Posted by Doug Turetsky, April 19, 2013
Tucked into the state budget adopted last month is a special three-year tax break for New York families with children. The first of three annual rounds of checks for $350 per qualifying family will be sent out in October 2014 (just weeks before the next year’s gubernatorial and legislative elections) at a cost of about $400 million statewide. While New York City families stand to garner a large share of the checks, many will find their mailboxes empty.
An analysis by IBO’s Michael Jacobs, which uses data from a sample of 2010 income tax returns, finds that about 575,000 of the city’s tax-filing families with children will qualify for the check next year. Each of these families will receive a check for $350, bringing just over $200 million into the city.
But that same analysis also reveals that nearly 725,000 New York City families with children—families with an estimated 1.2 million kids—will receive nothing. That’s because in most instances they earn too little to qualify.
Here’s how the tax break, called Family Tax Relief, works: To qualify, a tax-filing family or household with at least one child needs an income after tax-deductions (adjusted gross income in tax-speak) of between $40,000 and $300,000, and they must have owed New York at least a $1 on their 2013 state income taxes. If the family qualifies, they’ll get a check for $350, regardless of whether they have one child or a dozen under the age of 17, and even if the amount they owed is far less than the $350 check they’ll receive.
Family Tax Relief is described as help for “middle class families that are struggling to make ends meet” Yet in a city where the median adjusted gross income for families with children is $38,400, Family Tax Relief’s definition of middle-class is high and wide of the mark. As a result, tens of thousands of relatively well-off New York families will get a check while many low, moderate, and middle-income families with children will not.
To put that observation into numbers: more than 190,000 New York City families with children and adjusted gross incomes from $100,000 to $300,000 will be receiving checks worth more than $66 million combined. But roughly 660,000 families with adjusted gross incomes under $40,000 will find their mailbox empty. Among those left out are about 126,000 families—most of them single mothers with children—with incomes below $40,000 but who still owe income tax to New York State.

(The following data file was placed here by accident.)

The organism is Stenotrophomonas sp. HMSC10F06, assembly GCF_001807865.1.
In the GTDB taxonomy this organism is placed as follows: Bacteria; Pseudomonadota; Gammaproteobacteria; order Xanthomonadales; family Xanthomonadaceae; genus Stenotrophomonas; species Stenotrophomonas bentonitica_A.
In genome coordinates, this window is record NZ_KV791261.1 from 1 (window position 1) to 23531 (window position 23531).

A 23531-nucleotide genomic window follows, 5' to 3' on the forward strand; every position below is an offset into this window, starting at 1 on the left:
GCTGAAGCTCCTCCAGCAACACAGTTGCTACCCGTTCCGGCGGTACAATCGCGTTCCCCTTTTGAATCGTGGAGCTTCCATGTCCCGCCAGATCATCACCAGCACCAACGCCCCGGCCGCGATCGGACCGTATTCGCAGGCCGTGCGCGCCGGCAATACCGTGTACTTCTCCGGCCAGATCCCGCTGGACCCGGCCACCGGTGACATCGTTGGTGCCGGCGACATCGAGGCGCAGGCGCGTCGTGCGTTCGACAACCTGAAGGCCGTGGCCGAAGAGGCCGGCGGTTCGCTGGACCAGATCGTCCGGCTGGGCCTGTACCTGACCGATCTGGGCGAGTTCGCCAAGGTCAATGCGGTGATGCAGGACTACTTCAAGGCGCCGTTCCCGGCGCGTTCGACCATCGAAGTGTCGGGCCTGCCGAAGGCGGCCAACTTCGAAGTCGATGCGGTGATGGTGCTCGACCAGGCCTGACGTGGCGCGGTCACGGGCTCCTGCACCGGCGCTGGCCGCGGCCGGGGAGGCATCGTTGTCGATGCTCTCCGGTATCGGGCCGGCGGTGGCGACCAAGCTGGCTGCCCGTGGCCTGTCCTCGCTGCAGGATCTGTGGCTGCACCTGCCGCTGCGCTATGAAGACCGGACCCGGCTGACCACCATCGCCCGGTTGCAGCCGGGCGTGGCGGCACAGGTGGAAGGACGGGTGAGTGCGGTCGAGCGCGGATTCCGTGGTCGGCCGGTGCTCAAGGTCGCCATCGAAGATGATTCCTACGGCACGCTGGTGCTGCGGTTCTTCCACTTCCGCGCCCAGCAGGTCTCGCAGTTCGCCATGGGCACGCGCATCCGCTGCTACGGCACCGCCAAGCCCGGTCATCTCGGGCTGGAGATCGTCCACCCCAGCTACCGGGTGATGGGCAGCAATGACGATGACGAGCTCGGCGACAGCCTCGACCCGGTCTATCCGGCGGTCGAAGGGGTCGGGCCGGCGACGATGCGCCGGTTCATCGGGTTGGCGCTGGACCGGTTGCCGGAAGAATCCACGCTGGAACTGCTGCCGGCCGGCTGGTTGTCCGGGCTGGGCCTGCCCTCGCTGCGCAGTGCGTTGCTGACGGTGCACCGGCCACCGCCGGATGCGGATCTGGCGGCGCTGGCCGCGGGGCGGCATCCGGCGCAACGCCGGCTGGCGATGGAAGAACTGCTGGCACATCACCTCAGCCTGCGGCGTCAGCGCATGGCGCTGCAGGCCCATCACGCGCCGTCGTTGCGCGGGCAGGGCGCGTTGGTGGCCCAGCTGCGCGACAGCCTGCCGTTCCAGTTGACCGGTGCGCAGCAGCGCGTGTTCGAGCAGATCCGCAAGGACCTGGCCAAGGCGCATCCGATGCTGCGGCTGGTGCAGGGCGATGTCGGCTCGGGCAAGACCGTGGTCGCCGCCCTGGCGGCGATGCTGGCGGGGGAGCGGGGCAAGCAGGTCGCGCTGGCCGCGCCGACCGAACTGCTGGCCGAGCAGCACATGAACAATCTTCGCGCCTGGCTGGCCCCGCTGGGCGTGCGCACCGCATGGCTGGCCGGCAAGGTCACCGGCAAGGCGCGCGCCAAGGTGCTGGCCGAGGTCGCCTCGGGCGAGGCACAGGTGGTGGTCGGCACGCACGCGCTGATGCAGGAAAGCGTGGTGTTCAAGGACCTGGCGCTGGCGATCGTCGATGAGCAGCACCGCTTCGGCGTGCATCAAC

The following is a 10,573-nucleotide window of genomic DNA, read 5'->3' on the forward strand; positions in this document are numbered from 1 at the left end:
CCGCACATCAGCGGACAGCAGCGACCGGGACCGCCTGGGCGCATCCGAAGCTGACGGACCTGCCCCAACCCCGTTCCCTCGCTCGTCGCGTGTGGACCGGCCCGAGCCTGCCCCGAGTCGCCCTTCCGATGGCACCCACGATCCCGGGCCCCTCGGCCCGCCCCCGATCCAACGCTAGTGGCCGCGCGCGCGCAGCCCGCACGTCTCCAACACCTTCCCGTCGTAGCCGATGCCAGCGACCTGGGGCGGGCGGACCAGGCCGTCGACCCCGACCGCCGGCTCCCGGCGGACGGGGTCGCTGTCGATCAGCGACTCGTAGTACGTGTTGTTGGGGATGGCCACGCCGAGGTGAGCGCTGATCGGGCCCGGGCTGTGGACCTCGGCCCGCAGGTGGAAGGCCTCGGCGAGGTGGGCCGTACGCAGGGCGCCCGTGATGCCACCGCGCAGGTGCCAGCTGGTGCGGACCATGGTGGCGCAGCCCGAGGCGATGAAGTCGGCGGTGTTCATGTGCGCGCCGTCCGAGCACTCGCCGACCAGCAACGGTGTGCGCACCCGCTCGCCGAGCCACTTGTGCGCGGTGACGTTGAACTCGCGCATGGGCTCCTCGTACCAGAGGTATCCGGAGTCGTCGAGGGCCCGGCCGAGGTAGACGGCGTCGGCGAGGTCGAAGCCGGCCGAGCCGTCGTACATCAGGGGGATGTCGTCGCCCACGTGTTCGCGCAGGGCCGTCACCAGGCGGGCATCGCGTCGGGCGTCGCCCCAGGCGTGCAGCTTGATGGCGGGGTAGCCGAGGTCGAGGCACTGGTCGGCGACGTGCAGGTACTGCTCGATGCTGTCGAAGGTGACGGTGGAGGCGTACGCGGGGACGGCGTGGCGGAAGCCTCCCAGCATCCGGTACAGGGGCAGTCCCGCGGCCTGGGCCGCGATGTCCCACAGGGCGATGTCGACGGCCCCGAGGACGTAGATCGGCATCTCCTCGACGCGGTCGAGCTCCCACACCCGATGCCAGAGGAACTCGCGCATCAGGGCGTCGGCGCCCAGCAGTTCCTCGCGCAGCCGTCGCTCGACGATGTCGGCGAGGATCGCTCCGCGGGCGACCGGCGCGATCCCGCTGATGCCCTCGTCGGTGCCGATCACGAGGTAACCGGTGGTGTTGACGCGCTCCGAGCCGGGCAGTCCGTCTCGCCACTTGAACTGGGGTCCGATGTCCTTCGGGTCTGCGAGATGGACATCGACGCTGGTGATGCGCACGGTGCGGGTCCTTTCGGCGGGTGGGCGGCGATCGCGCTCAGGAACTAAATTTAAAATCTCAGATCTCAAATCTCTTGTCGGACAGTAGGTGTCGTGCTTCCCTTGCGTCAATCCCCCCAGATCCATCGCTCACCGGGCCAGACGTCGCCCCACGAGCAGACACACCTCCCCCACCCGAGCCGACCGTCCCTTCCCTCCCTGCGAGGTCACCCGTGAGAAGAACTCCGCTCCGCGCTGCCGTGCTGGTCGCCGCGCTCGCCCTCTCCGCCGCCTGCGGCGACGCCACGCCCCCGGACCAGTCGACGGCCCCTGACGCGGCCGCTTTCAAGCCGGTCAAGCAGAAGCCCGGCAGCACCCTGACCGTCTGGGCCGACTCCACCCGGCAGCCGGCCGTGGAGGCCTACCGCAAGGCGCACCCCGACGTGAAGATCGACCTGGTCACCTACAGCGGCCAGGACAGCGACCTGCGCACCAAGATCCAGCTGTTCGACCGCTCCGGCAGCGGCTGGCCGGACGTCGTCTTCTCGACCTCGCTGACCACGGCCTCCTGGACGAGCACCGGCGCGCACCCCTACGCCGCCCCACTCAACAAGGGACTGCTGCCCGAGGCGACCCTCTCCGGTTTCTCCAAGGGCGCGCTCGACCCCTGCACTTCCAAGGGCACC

IBO’s Julie Anna Golebiewski estimates that about 60 percent of all the households with children in the Bronx will not qualify for the credit, based on data from the American Community Survey. In nearly all cases, the households won’t qualify because their incomes are too low. In Staten Island, about 28 percent of households with children won’t qualify and in Queens about 36 percent. In Brooklyn and Manhattan, roughly half of all households with children are expected to get a check. About 16 percent of Manhattan households with children won’t get a check because their incomes are too high, giving Manhattan the largest share of over-the-limit earners among the five boroughs.
New York’s Family Tax Relief bears some similarity to a 1991 proposal by former New Jersey Senator Bill Bradley to provide a $350 tax credit to families in the U.S. for each of their children. But Bradley’s plan called for the program to be universal, with everyone regardless of income getting help. If a family was too poor to owe taxes they would get the benefit in the form of a direct payment rather than a tax credit.
IBO’s Jacobs calculates that making the New York State program universal so that it covers all families with children—regardless of their income level or state tax liability—would more than double the cost of the program in New York City to about $453 million in 2014, even if the checks are capped at $350 a family no matter the number of children. Alternatively, if Albany were to let those single mothers and other families with incomes below $40,000 qualify for relief while maintaining the requirement that families have some tax liability, it would raise the total cost to the state of the Family Tax Relief program in New York City to roughly $245 million—about $45 million more than under the current legislation.